NEW YORK (Reuters) - Warren Buffett is again raising money for charity by auctioning a chance to dine with him, though it remains to be seen if the global recession keeps the winning bid below last year’s record $2.11 million.
The world’s second-richest person is auctioning lunch for a 10th straight year to benefit the Glide Foundation, a nonprofit in San Francisco’s Tenderloin district that offers housing, job training, health and child care, and meals for the poor.
Last year, Zhao Danyang, who runs Hong Kong-based Pureheart China Growth Investment Fund, had the winning bid, which was more than three times the previous record $650,100.
“I would hope the same event is going to happen, but I’m not sure it’s going to,” the Rev. Cecil Williams, who founded Glide and leads its affiliated church, said in an interview. “But it is a good time for people to engage in compassion.”
Buffett in February said the economy was in a “shambles.” He is worth about $40 billion according to Forbes magazine, and built his fortune through his insurance and investment company Berkshire Hathaway Inc.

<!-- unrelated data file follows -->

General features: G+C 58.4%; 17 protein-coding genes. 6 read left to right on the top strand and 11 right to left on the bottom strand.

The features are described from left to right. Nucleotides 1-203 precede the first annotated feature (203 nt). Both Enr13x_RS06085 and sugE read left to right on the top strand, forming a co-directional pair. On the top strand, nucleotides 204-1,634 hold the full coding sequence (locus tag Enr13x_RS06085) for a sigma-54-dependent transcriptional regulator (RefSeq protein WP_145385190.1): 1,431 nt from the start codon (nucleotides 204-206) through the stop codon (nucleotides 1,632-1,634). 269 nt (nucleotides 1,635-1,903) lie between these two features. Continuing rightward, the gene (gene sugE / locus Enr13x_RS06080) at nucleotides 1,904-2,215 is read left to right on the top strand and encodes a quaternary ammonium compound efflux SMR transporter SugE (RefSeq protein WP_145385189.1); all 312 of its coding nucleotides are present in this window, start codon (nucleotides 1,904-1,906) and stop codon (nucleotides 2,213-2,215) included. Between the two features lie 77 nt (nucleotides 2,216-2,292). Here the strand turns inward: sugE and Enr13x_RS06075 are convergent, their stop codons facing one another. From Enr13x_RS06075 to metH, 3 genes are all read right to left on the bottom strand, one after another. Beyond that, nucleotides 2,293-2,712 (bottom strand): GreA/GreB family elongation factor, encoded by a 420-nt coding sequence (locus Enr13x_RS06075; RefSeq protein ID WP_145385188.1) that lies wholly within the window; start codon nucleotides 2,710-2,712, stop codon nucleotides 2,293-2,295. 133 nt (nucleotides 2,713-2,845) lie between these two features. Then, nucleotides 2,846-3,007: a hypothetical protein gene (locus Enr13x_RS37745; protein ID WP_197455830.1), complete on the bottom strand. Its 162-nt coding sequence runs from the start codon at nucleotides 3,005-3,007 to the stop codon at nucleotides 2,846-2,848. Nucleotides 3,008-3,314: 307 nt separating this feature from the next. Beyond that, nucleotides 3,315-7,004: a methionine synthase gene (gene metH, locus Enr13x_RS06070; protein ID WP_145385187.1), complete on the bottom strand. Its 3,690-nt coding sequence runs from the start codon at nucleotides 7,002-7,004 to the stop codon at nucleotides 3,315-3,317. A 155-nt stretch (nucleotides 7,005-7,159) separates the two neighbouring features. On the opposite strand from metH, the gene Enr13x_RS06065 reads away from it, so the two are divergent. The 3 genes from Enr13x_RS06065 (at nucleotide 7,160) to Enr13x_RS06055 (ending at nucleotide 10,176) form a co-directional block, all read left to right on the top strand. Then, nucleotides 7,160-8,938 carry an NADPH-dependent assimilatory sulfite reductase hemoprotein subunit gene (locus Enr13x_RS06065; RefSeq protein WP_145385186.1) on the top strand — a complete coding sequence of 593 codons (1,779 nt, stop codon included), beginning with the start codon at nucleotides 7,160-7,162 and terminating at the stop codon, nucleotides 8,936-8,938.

As in recent years, the auction winner and up to seven friends may dine with Buffett at the Smith & Wollensky steakhouse in New York. Buffett began donating lunches after his first wife Susan introduced him to Glide. Susan Buffett died in 2004.
This year’s auction will be held on eBay Inc’s website June 21-26. The starting bid is $25,000. Previous auctions have raised more than $4 million.
Williams, 79, said he last spoke a week ago with Buffett, who is a year younger. “He laughs a lot with me, and I like that,” he said. “He’s a very good man, he’s just good.”
This year’s auction comes as tough times strain Glide’s resources, with the number of people seeking help up 20 percent and staffing down 10 percent, Williams said.
“The economy is affecting the poor and even the middle class, and more people we see are feeling shame,” he said. “They need us to help them pick themselves up and feel that there is hope.”
Buffett has pledged much of his wealth to the Bill & Melinda Gates Foundation and four family charities.
Reporting by Jonathan Stempel; editing by John Wallace